What do the arts, especially the performing arts, and education have in common? In my experience creative imagination, collaborative working, fluency and conviction in communication, attention to detail, ability to meet deadlines.

The recognition of this commonality of experience between the theatre and the academy has been a significant feature of Warwick’s teaching and research since its foundation in the 1960s with the Department of English and the Institute of Education in its Drama and Education courses at the forefront of work in this area, joined by colleagues in the exploration of creativity and performance in its application across the disciplines. So the establishment of the Warwick Creative Exchange in 2011 was the next step on a journey for the University (and for me), following on from the work of the CAPITAL Centre ( and more recently WBS Create at Warwick Business School, with which I have been involved as administrator since 2005.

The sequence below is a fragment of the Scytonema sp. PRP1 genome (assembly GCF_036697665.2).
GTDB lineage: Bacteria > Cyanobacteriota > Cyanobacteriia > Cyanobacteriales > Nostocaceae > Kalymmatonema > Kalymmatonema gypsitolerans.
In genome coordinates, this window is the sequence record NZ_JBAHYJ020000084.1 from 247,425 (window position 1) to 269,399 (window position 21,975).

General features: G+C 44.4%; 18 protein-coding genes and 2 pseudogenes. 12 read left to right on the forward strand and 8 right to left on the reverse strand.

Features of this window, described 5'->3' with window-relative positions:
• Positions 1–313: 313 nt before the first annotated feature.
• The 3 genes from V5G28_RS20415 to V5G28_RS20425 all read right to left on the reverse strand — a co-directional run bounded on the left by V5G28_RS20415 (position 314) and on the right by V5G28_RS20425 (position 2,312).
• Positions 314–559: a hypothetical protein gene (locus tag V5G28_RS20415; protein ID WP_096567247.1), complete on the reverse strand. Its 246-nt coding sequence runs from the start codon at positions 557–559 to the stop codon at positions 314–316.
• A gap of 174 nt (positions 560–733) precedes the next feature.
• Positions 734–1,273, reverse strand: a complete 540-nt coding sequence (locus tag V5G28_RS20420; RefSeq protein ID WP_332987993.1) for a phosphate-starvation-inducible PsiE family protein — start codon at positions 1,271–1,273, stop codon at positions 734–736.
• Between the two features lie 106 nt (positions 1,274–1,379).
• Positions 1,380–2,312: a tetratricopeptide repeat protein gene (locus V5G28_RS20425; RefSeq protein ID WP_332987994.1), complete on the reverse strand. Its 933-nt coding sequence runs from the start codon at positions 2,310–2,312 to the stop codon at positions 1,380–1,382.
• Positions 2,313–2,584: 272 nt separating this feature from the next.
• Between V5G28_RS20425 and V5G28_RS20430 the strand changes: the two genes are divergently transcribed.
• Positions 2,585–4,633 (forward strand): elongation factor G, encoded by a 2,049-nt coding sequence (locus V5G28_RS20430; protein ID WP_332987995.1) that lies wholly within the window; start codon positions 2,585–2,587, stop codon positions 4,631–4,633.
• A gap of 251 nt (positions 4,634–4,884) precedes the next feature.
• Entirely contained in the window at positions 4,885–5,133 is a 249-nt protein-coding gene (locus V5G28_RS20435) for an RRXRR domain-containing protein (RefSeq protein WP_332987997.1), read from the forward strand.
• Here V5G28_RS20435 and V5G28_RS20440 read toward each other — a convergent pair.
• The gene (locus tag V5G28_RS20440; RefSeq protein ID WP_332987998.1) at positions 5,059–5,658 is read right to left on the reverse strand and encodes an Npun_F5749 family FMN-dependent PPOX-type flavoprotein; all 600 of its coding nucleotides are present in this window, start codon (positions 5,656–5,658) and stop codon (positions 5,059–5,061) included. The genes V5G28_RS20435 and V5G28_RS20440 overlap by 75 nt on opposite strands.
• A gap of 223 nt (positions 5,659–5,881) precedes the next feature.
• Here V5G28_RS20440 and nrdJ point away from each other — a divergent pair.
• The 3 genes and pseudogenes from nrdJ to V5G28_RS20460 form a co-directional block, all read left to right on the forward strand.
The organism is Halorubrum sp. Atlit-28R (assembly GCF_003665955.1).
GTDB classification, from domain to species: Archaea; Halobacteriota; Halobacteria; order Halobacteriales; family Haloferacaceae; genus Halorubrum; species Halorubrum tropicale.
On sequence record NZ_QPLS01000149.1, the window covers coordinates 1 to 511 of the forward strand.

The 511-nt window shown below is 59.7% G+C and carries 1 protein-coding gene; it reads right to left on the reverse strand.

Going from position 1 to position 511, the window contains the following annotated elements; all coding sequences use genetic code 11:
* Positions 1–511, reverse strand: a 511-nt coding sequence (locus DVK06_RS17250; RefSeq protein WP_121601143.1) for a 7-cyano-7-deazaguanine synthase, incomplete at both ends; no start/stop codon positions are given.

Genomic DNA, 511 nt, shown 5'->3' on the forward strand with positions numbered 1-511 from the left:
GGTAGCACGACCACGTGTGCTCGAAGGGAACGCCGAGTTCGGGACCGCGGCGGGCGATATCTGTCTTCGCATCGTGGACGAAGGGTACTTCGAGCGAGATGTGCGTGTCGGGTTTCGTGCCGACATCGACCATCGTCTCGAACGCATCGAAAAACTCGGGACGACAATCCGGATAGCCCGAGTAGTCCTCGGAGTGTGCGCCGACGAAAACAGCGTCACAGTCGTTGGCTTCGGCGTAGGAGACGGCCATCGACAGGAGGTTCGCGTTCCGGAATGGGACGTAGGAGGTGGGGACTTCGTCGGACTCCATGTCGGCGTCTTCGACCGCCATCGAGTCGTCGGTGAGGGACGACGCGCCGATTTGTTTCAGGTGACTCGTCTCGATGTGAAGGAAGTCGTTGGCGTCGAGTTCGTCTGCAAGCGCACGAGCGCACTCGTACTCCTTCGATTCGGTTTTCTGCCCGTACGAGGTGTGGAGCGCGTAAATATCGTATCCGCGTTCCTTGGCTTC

The Arts and Humanities Research Council’s call for proposals for Knowledge Exchange Hubs for the Creative Economy in April 2011, made us look with fresh eyes at the work going on at Warwick and encouraged us to take the opportunity to formalise the partnerships and projects that had been so fruitfully developed in the region with, for example, Birmingham Royal Ballet, Sante Theatre, Talking Birds, China Plate, the RSC. Although we weren’t selected as an AHRC hub we didn’t want to lose the momentum we had gathered from the enthusiastic support of arts practitioners and organisations. The most practical way forward to facilitate partnerships and projects to the mutual advantage of all in terms of knowledge exchange was to create a more formal network. So the Warwick Creative Exchange (WCE) was established in autumn 2011, with the aim of bringing together Warwick academics and West Midlands cultural organisations to identify and encourage interdisciplinary research and knowledge exchanges between the University and the regional cultural community.